Leave it to the Nazis to make charity posters into advertisements for power-worship.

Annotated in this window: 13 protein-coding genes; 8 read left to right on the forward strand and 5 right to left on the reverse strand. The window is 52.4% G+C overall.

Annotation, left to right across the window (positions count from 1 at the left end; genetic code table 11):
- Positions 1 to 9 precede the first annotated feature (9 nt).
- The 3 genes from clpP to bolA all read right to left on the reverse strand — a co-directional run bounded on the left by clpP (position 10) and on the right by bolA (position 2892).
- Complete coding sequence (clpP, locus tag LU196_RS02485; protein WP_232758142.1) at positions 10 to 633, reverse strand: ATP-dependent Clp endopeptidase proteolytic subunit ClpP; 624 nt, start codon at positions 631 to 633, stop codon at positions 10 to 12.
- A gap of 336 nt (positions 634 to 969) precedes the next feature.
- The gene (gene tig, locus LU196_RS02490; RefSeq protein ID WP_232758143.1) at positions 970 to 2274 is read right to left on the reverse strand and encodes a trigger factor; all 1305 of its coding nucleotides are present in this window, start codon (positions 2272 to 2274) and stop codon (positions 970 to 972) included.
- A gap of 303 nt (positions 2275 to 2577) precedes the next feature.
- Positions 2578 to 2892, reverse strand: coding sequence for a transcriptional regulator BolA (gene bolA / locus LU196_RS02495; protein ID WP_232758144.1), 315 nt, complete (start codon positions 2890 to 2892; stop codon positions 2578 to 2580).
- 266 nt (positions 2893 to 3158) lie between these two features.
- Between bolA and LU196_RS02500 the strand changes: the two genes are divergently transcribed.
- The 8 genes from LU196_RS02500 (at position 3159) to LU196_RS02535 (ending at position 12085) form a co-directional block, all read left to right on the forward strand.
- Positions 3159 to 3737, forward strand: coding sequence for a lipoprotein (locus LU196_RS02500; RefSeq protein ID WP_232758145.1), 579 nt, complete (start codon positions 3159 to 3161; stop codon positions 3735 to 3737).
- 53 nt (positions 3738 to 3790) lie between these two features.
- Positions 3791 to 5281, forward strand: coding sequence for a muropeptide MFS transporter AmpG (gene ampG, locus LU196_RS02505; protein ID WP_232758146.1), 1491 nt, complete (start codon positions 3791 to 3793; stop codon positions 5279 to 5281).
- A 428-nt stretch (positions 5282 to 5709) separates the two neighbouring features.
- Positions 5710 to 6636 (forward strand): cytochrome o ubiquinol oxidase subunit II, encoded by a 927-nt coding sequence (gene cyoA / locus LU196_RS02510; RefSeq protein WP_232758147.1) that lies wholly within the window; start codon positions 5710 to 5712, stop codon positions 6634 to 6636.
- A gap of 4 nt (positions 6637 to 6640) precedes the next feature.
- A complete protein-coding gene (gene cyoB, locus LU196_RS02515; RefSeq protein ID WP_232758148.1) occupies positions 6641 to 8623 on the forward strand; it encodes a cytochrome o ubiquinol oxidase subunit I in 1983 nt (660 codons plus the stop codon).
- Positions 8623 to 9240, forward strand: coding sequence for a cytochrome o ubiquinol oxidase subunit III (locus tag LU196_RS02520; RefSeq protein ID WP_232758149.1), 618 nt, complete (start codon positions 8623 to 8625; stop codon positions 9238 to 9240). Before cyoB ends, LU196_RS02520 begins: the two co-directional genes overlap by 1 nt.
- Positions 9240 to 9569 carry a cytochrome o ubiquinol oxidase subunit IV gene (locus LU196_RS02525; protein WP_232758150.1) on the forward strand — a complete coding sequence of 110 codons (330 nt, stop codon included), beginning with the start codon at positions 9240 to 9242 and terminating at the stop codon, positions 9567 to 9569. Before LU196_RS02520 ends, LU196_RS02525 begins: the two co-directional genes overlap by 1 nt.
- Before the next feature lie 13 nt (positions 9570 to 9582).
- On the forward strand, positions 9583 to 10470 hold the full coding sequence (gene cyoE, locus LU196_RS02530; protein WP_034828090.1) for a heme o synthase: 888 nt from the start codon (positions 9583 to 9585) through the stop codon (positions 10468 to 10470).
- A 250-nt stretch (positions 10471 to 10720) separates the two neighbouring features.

In the late 1930s the Nazi regime created a traveling exhibition which contrasted Fuhrer-approved artworks with “degenerate” works produced by modernists, New Objectivists, and other riffraff. The exhibition was a bizarre contrast to the book-burning and art-destroying we might expect from a totalitarian regime. Instead of preventing people from seeing the art at all, the Nazis encouraged them to view it—but sought to control the viewers’ responses by creating a context in which the displayed art would evoke revulsion or consternation. The totalitarian art was displayed with plenty of light and space, centered in the galleries or on the walls, while the “degenerate” art was crammed together and surrounded by graffiti-like reminders of the regime’s aesthetic judgments. The current show at New York’s Neue Galerie, “Degenerate Art: The Attack on Modern Art in Nazi Germany, 1937,” showing through June 30, doesn’t completely replicate this heavy-handed curatorial approach, but it gives enough hints (and striking photos of the Nazi shows) that viewers can get the point.And what’s perhaps surprising is how much you really can learn about Nazism from this art show. There are pieces which would puzzle contemporary viewers who aren’t steeped in the arguments over abstract expressionism and ideology: What’s so threatening about a sleek Bauhaus armchair? What did Vasily Kandinsky’s interstellar circles ever do to Hitler? But the overall picture which emerges from the Neue Galerie’s show is of a regime which worshiped strength and hated weakness. Although the Nazis reviled artists for “mocking religion,” the religion most clearly displayed in their preferred artworks was not the cult of Jesus but of Mars.